Official statistics released Monday by Hawaii’s Department of Business, Economic Development and Tourism confirmed what most Hawaiians already knew: The struggling economy has hit the state’s tourism business … hard.
In September, 19.5 percent fewer people visited Hawaii than in September of last year, with the total number of visitors for the month at 461,051.
In addition, 9.3 percent fewer people came in the first nine months of 2008 than in the first nine months of 2007.
Visitors from the East Coast of the United States seemed to be staying away in the largest numbers, with a 26.2 percent decline in arrivals.
Japanese and West Coast arrivals declined by nearly equal amounts, at 19.8 and 21.5 percent respectively.
Canadians were least likely to forego a visit, with only a six percent drop in numbers in September, and a 7.7 percent increase overall for the year.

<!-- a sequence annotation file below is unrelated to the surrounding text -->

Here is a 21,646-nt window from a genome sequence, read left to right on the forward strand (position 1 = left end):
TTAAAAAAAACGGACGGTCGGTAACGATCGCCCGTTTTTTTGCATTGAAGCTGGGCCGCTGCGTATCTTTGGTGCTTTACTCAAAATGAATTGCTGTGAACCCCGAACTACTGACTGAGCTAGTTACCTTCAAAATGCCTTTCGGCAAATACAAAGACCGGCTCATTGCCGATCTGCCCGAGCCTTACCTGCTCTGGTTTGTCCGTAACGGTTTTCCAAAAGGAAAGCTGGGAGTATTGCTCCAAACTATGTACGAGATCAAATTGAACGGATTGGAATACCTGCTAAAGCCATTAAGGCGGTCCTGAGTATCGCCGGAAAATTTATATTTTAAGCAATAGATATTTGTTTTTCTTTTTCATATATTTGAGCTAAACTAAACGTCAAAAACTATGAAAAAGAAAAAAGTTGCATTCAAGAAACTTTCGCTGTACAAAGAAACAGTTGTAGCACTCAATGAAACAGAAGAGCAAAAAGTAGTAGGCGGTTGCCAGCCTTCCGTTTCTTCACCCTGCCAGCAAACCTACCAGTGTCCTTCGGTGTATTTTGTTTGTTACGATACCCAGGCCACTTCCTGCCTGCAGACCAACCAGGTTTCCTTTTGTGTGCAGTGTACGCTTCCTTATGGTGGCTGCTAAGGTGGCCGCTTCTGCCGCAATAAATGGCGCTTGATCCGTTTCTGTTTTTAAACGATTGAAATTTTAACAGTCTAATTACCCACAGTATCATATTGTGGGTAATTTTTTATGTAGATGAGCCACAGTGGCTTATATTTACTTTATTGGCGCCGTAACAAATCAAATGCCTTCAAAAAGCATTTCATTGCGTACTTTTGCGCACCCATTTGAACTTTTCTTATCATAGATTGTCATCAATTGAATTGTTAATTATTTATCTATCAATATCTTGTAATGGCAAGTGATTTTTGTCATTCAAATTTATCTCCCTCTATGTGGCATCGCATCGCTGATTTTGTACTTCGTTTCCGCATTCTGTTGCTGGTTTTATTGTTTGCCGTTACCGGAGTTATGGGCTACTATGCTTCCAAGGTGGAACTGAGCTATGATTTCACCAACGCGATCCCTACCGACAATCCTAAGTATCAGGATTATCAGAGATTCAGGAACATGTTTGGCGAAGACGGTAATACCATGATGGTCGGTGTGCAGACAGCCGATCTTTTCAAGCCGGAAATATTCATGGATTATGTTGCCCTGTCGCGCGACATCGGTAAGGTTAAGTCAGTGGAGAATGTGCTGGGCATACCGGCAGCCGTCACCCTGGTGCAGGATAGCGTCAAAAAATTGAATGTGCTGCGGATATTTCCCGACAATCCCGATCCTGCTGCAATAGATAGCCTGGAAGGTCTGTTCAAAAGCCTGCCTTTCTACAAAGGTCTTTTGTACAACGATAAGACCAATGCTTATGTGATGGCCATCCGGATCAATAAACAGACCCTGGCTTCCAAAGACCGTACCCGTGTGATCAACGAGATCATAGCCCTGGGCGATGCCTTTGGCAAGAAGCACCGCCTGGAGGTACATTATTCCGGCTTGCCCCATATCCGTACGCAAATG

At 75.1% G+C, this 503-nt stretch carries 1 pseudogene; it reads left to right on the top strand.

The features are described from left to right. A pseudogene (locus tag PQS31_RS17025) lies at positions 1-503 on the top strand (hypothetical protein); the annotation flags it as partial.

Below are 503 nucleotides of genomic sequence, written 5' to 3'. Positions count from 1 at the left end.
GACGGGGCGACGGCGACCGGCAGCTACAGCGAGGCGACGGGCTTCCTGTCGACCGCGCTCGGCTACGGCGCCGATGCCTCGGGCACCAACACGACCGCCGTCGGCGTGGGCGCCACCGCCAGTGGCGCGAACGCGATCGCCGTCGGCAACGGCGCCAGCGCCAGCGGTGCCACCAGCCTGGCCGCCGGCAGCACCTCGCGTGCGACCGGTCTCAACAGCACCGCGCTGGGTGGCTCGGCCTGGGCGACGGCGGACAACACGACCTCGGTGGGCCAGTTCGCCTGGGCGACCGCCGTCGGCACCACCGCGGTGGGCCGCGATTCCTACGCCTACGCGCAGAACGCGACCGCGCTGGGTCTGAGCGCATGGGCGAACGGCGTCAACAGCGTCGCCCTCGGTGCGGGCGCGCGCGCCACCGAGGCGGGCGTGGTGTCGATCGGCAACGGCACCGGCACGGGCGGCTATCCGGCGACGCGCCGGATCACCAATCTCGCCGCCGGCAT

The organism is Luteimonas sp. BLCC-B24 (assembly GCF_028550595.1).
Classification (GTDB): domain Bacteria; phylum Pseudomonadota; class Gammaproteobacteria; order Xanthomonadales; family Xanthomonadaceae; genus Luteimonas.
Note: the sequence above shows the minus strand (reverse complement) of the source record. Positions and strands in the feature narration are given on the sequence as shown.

Some tourism officials believe that the September figures represent the lowest point that the tourism sector will hit, and that a rebound supported by strong group business booked through the end of the year will help buoy the industry. Others take a less optimistic view and fear that it will take much longer for visitorship to return to pre-2008 levels.
The decline in visitors has had a ripple effect on the state’s economy, which is largely tourist-driven. More than 950 leisure and hospitality jobs were lost in August and September, while another 1,450 jobs were lost in the recreation, accommodation and food sectors.
By Karen Elowitt for PeterGreenberg.com.
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